Saturday, June 27, 2015

The Whispering of Songs

The Chicken Coop—A Caravan
—Poems and Photos by D.R. Wagner, Locke, CA


It smelled like the waiting room
In a train station
Where the train would be two hours late.

Nobody wanted to talk
To anybody.  Two hours late
Was a long time.

After awhile the flies
Began to look like stars.
The children began to fall asleep.

It wasn’t even a train station any longer.
I was standing outside a castle
Arguing about how long a horse ride
Actually took.
“Fuck you,” the guy I was talking to said.
“You don’t even live around here.
Why did you come here anyway?”

 Evening Light


Tonight there were mountains
To the South of Locke.
I could do nothing but watch
Them rise higher and higher
In the night air, massive
As a plan to overrun a country.

And gathered so gently
They lifted past the thunder
Like snow on the quietest of mornings.

I lay on my bed looking out the window.
What would I see at the darkened
Limits of my life?

I will forget the order of things.
Breathing will become inaccessible
And gallop with a strangeness
That is beyond accident.

I must be more modest at my dreams.
It is foolish to tell one of such mountains.

Even as I watch as the streams
Pouring from the precipices
Run with a dark water, darker
Than blood, even while the strangeness
Of this vision returns, night after night
And tears cloud my eyes,
As every stream is golden.
As I rush to the window,
It becomes a patient mirror
Blazing past all the heavens
Fitting each piece together
As if it were to be a great ship.

 Gourds on Fence


On the stony road
the whispering of songs
beneath the breath.

In the cool air of the coach
the weapons ride, jostling
each other, chewing huge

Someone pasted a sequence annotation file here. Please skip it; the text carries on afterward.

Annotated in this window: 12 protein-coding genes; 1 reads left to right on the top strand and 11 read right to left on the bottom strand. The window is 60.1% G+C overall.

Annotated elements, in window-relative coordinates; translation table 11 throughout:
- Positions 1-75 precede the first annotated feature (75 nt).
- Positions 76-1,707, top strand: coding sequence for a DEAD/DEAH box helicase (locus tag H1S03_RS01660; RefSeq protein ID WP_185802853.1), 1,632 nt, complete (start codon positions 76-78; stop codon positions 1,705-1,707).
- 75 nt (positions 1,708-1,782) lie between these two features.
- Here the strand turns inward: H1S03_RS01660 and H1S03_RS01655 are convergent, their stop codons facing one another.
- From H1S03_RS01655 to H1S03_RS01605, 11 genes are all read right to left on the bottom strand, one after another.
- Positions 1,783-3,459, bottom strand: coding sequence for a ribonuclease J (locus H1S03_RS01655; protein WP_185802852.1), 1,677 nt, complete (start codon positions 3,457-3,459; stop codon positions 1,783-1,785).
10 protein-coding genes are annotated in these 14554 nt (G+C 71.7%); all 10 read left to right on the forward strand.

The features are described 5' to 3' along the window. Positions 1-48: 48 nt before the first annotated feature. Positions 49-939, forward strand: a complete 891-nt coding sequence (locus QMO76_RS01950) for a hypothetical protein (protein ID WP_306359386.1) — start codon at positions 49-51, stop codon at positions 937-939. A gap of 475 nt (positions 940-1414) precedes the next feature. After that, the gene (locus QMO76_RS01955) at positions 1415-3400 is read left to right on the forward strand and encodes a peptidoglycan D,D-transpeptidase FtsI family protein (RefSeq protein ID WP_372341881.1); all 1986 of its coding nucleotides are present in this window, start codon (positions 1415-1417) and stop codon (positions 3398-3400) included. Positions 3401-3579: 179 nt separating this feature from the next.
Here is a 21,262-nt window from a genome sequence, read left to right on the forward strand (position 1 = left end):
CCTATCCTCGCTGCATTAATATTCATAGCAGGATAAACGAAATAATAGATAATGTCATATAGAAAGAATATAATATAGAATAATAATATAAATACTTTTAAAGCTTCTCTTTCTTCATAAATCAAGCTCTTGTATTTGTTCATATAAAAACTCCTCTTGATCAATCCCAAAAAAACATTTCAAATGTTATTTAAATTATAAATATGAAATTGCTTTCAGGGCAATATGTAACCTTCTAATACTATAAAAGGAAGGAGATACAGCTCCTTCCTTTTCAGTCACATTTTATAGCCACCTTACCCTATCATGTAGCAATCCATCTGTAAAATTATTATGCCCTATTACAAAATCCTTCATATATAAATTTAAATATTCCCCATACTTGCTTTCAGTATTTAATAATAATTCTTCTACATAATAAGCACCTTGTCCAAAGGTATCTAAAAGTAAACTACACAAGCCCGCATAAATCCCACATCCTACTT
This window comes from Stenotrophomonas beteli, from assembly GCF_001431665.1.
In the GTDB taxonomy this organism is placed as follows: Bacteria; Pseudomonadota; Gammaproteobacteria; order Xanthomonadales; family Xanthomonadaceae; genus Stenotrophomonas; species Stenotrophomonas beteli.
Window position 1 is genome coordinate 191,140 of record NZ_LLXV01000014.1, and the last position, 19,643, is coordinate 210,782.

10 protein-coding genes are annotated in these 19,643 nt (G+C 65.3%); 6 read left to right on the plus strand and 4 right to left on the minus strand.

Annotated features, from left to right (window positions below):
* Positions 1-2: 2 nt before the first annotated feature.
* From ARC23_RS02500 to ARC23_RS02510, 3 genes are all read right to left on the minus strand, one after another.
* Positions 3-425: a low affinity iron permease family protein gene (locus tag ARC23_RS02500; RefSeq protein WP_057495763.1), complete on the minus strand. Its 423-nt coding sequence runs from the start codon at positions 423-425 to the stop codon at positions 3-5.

quids of tobacco.  No
one can see inside to them
so there is no touching.

They squint their eyes
like old-time bandidos
and let their hand
sweat upon the blue metal.

Soon the trains will stop
in European cities and
the fire priests, the soldiers,
will leave, puzzled by
the rain on their sombreros
the chill that makes
their skin steam and
the absence of horses
with their dusty hooves.

(first pub. in Kaleidoscope Newspaper, 1969)



across the room
a dog is sitting
on top of the couch
holding a man
in his mouth.

The dog thinks
it is a bird
for the man wears
feathers around
his waist.

The dog is very proud
of himself.  His eyes
are proud, ears straight,
walking on through an
endless flower field
holding a man, a
limp doll of a man
so as not to damage it.

(first pub. in Kaleidoscope Newspaper, 1969)



In Mark's room there is
                 this little box
                 with a man in it
                 and the man is
                 screaming and
sometimes you can see his mouth or his eye
through the little hole   
                        nothing else
                  just his mouth
                  or his eye
Mark says:
        ‘There is nobody
                In that little box
         and it must be your

And all the while he’s talking, this little
man is pressing his eye up to that hole
and I listen to him
              and sometimes I can hear him

Mark says:
          THAT LITTLE BOX.
          THAT LITTLE BOX.’

but there is.

(first pub. in Kaleidoscope Newspaper, 1969)

  Russell Ooms in the Garden


A tent once lived in my house.
It found some space in the back
Bedroom and refused to leave.

You have good food here
And it doesn’t rain, it said.

This is no place for a tent.

Maybe not, the tent replied
But at least here I can wear
A fedora and no one will
Laugh at me because of my poles.



The tallest structure
In the Sacramento valley,
The Walnut Grove transmission tower
Hasn’t had a single light
On at night for over
A week now.

I think someone is trying
To hide it.


Today's LittleNip:


I can’t spell
Said the which.


—Medusa, with thanks to D.R. Wagner for this morning's poems and pix to kickstart our weekend!   

The Sentinel